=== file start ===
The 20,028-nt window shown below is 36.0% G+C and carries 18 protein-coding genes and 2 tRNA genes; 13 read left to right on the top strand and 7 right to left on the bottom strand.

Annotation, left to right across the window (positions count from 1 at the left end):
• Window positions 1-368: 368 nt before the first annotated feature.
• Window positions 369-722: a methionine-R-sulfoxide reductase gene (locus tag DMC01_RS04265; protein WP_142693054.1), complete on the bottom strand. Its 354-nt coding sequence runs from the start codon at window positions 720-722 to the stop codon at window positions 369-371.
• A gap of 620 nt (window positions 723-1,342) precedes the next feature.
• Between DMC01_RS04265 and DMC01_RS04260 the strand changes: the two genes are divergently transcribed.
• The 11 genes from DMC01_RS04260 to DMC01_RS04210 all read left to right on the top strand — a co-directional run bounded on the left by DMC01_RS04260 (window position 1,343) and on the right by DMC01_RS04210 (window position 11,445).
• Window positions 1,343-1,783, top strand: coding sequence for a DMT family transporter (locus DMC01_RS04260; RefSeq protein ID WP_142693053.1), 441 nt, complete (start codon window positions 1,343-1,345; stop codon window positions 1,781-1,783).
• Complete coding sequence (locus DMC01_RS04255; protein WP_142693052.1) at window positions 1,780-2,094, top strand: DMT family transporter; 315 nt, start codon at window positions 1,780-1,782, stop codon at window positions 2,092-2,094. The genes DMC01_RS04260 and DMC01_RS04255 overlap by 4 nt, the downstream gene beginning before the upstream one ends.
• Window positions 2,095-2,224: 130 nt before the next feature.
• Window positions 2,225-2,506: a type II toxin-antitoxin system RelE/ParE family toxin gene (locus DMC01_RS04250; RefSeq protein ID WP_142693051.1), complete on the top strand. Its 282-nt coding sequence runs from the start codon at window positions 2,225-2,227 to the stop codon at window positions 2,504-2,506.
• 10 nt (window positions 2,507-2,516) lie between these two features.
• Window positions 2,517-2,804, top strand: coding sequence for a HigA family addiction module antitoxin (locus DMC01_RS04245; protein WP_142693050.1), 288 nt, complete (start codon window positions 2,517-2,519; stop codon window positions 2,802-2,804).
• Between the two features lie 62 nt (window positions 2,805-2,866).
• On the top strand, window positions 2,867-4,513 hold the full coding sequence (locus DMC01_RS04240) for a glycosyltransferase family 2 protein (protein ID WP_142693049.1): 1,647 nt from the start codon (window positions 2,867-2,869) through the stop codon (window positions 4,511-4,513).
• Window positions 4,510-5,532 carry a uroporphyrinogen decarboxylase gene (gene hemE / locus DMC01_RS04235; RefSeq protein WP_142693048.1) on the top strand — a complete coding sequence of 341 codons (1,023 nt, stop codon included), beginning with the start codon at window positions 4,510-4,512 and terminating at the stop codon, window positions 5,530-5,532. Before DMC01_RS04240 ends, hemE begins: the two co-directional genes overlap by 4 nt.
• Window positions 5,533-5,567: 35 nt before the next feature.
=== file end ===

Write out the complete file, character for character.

The 20,028-nt window shown below is 36.0% G+C and carries 18 protein-coding genes and 2 tRNA genes; 13 read left to right on the top strand and 7 right to left on the bottom strand.

Annotation, left to right across the window (positions count from 1 at the left end):
• Window positions 1-368: 368 nt before the first annotated feature.
• Window positions 369-722: a methionine-R-sulfoxide reductase gene (locus tag DMC01_RS04265; protein WP_142693054.1), complete on the bottom strand. Its 354-nt coding sequence runs from the start codon at window positions 720-722 to the stop codon at window positions 369-371.
• A gap of 620 nt (window positions 723-1,342) precedes the next feature.
• Between DMC01_RS04265 and DMC01_RS04260 the strand changes: the two genes are divergently transcribed.
• The 11 genes from DMC01_RS04260 to DMC01_RS04210 all read left to right on the top strand — a co-directional run bounded on the left by DMC01_RS04260 (window position 1,343) and on the right by DMC01_RS04210 (window position 11,445).
• Window positions 1,343-1,783, top strand: coding sequence for a DMT family transporter (locus DMC01_RS04260; RefSeq protein ID WP_142693053.1), 441 nt, complete (start codon window positions 1,343-1,345; stop codon window positions 1,781-1,783).
• Complete coding sequence (locus DMC01_RS04255; protein WP_142693052.1) at window positions 1,780-2,094, top strand: DMT family transporter; 315 nt, start codon at window positions 1,780-1,782, stop codon at window positions 2,092-2,094. The genes DMC01_RS04260 and DMC01_RS04255 overlap by 4 nt, the downstream gene beginning before the upstream one ends.
• Window positions 2,095-2,224: 130 nt before the next feature.
• Window positions 2,225-2,506: a type II toxin-antitoxin system RelE/ParE family toxin gene (locus DMC01_RS04250; RefSeq protein ID WP_142693051.1), complete on the top strand. Its 282-nt coding sequence runs from the start codon at window positions 2,225-2,227 to the stop codon at window positions 2,504-2,506.
• 10 nt (window positions 2,507-2,516) lie between these two features.
• Window positions 2,517-2,804, top strand: coding sequence for a HigA family addiction module antitoxin (locus DMC01_RS04245; protein WP_142693050.1), 288 nt, complete (start codon window positions 2,517-2,519; stop codon window positions 2,802-2,804).
• Between the two features lie 62 nt (window positions 2,805-2,866).
• On the top strand, window positions 2,867-4,513 hold the full coding sequence (locus DMC01_RS04240) for a glycosyltransferase family 2 protein (protein ID WP_142693049.1): 1,647 nt from the start codon (window positions 2,867-2,869) through the stop codon (window positions 4,511-4,513).
• Window positions 4,510-5,532 carry a uroporphyrinogen decarboxylase gene (gene hemE / locus DMC01_RS04235; RefSeq protein WP_142693048.1) on the top strand — a complete coding sequence of 341 codons (1,023 nt, stop codon included), beginning with the start codon at window positions 4,510-4,512 and terminating at the stop codon, window positions 5,530-5,532. Before DMC01_RS04240 ends, hemE begins: the two co-directional genes overlap by 4 nt.
• Window positions 5,533-5,567: 35 nt before the next feature.